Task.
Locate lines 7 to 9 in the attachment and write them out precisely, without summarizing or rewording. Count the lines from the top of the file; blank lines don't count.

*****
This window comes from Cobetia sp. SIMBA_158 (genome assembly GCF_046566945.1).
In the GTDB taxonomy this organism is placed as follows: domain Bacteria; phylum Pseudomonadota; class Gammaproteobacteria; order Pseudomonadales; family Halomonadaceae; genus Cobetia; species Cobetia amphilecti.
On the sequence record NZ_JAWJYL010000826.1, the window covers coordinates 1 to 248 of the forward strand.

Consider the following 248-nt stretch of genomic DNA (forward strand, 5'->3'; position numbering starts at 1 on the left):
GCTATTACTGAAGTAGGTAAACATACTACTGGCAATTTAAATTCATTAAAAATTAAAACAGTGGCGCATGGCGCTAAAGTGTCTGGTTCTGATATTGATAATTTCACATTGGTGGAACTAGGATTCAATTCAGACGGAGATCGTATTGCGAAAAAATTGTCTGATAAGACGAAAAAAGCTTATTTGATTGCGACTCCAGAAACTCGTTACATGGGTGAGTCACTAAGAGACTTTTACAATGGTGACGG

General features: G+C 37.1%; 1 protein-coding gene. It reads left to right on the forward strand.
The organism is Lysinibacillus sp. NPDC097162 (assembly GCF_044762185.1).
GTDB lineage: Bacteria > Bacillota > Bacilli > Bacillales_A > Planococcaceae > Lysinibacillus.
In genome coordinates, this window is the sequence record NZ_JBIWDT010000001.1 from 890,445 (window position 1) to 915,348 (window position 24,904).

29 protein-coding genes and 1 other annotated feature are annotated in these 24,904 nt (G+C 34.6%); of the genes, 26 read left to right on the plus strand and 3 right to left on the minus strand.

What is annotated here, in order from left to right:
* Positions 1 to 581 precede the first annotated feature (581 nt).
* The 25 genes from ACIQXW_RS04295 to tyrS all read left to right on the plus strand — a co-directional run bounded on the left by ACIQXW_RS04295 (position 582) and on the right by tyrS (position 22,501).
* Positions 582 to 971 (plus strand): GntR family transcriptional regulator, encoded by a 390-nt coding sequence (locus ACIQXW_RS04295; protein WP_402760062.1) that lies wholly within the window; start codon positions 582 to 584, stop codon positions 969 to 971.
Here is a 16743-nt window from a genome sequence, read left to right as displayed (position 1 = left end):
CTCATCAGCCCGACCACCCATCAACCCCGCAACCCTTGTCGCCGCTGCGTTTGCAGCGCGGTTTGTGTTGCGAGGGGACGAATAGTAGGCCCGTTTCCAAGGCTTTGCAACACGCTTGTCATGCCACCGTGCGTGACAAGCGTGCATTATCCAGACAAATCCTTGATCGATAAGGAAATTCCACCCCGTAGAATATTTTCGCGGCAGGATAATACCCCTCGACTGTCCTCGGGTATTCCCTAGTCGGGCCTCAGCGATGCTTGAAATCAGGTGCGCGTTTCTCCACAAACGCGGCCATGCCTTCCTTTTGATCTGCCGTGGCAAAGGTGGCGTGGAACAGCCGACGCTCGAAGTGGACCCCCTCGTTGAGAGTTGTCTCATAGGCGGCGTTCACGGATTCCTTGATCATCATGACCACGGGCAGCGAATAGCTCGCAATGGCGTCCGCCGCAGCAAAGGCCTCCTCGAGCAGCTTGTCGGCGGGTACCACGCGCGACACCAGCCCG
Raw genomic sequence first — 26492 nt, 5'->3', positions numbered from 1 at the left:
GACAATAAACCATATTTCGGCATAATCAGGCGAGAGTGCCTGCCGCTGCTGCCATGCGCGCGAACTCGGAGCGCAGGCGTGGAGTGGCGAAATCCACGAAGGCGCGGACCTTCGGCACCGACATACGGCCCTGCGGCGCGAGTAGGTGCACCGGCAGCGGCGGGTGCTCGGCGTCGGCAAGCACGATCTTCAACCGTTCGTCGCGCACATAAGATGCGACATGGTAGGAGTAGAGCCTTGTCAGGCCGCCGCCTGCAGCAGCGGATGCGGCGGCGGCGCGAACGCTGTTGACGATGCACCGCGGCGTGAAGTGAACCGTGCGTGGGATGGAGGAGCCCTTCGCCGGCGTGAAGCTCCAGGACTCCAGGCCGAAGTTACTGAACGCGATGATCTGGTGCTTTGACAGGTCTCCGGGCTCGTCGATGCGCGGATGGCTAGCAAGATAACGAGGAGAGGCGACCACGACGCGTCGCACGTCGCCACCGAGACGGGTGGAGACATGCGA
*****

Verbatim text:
The organism is Lysinibacillus sp. NPDC097162 (assembly GCF_044762185.1).
GTDB lineage: Bacteria > Bacillota > Bacilli > Bacillales_A > Planococcaceae > Lysinibacillus.
In genome coordinates, this window is the sequence record NZ_JBIWDT010000001.1 from 890,445 (window position 1) to 915,348 (window position 24,904).